She Is Bringing Snow For Some. Find Out Who.

La Nina is has been lurking around the west coast of South America since August. That frosty little senorita brings cooler temperatures to the mid- and eastern Pacific waters which in turn impacts atmospheric circulation, which affects the shape of the Jet Stream across North America.  And that determines precipitation and temperatures across the entire continent, essentially shaping the severity of winter storms.

The Jet Stream is impacted by La Nina. Credit: Climate Prediction Center

The National Weather Service’s Climate Prediction Center foresees that the La Nina will hang around for the entire ski season into Spring 2021.

La Nina raises the potential for more hurricanes, which we are currently experiencing. As of this writing, we’re up to 28 named storms since the start of the hurricane season.

Classic La Nina weather patterns feature a wave-like jet stream flow across North America, which causes colder and stormier than average conditions across the northern tier and warmer and less stormier conditions across the south.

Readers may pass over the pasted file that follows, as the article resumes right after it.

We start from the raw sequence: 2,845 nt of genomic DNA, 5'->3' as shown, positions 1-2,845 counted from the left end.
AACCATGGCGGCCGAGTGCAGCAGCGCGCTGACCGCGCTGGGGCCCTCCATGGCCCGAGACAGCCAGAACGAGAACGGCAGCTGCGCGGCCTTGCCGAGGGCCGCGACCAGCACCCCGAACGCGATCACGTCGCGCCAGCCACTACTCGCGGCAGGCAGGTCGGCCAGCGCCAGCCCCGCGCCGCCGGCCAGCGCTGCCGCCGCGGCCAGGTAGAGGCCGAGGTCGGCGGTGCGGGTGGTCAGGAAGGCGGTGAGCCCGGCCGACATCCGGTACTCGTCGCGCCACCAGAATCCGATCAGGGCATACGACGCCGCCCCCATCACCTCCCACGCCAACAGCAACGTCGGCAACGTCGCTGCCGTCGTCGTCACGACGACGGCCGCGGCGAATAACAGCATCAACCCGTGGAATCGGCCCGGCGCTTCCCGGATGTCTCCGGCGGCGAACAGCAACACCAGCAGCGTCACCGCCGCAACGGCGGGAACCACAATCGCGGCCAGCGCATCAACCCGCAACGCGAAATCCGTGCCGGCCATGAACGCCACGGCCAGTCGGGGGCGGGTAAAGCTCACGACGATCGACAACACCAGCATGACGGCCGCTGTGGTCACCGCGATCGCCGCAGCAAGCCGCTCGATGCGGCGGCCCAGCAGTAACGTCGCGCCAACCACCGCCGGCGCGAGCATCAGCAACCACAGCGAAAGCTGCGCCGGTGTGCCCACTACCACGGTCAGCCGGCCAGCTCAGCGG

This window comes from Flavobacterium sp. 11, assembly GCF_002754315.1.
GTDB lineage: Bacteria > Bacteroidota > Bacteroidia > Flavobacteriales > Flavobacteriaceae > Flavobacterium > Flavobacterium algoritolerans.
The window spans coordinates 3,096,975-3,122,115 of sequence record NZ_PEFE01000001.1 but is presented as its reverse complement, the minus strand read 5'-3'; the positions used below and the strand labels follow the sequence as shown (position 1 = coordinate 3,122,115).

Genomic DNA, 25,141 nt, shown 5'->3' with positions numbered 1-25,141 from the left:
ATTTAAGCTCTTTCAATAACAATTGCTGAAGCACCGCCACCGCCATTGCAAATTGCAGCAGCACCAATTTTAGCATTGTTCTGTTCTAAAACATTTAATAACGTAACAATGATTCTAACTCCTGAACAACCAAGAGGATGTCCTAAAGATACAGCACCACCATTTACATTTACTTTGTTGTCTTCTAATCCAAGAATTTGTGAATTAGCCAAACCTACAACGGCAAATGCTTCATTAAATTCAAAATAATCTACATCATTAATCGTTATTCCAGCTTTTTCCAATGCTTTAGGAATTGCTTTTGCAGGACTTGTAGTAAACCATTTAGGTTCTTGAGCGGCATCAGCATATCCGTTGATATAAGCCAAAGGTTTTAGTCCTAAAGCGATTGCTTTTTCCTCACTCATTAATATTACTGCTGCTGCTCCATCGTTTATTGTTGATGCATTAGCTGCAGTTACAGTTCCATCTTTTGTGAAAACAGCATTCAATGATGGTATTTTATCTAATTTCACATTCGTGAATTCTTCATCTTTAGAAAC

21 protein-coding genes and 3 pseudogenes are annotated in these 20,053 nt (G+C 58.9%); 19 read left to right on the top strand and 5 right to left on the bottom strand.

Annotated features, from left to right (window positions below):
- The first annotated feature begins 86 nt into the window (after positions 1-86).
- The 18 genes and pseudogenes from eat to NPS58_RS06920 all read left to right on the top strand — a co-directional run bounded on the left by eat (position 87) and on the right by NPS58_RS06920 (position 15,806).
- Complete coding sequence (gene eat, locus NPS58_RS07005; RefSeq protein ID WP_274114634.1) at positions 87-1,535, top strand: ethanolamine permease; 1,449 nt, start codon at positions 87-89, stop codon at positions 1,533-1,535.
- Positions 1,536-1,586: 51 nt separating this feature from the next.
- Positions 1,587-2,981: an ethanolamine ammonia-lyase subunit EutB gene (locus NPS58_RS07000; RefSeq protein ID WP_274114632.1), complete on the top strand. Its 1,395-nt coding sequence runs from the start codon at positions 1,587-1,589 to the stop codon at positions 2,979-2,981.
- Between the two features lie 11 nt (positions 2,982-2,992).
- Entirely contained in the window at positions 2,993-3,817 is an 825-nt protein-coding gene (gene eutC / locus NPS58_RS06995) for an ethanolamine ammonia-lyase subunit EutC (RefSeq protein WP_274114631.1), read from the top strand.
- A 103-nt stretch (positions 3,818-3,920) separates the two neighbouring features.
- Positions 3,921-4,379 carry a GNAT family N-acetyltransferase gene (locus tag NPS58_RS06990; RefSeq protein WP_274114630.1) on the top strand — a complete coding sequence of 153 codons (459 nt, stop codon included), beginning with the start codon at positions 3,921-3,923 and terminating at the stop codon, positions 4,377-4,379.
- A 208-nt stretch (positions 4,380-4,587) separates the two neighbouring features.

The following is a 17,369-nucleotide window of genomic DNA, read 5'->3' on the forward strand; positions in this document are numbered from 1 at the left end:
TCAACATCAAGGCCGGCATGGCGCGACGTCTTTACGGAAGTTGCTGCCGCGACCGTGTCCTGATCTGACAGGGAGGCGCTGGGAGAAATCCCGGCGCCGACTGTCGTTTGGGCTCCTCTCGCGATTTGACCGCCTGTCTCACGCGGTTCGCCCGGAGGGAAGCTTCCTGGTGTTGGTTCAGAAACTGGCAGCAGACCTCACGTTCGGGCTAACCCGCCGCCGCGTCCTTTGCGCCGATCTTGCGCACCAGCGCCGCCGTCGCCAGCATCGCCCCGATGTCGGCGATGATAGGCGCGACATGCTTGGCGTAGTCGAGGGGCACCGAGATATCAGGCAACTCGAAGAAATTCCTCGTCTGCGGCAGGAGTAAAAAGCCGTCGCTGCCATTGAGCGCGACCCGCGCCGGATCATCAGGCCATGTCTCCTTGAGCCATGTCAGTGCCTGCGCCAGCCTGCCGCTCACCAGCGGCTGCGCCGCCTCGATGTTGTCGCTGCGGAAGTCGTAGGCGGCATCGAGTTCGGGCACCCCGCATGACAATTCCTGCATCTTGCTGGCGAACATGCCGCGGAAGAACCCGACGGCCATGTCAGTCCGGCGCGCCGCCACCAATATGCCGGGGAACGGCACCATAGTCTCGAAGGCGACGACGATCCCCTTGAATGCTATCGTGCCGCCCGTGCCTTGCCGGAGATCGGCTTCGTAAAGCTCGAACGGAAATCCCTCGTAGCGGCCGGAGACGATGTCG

That’s good snow news for Alaska, western Canada and the northern Rockies, northern California, Wyoming, and the Northwest. It’s probably drier and warmer for New Mexico, Arizona, and Southern California.  Utah and Colorado, and the Northeast as well as parts of the Midwest are in the uncertain zone. 

For an interesting discussion of the different impacts of El Nino and La Nina conditions, click here for seasonal correlations for resorts from Australia to South and North America.

Secret formula at The Farmer’s Almanac has different outcomes. Credit: Farmer’s Almanac

Compare the Climate Predication Center’s forecast with the 2020-21 prediction from the Farmer’s Almanac.  The venerable publication uses its own formula and data for weather prediction, and, as you can see, this year’s future picture is different than what we are hearing from NOAA.

Take your pick.


  1. Bring it. Just hoping for the best.

  2. I think I like Farmer’s A better for snow for my Cannon Mountain NH.
    La Niña seems to predict exact opposite with less moisture and high temps.

  3. Hiller Hardie says:

    Is it a “Climate Predication Center” or a “Climate Prediction Center”?

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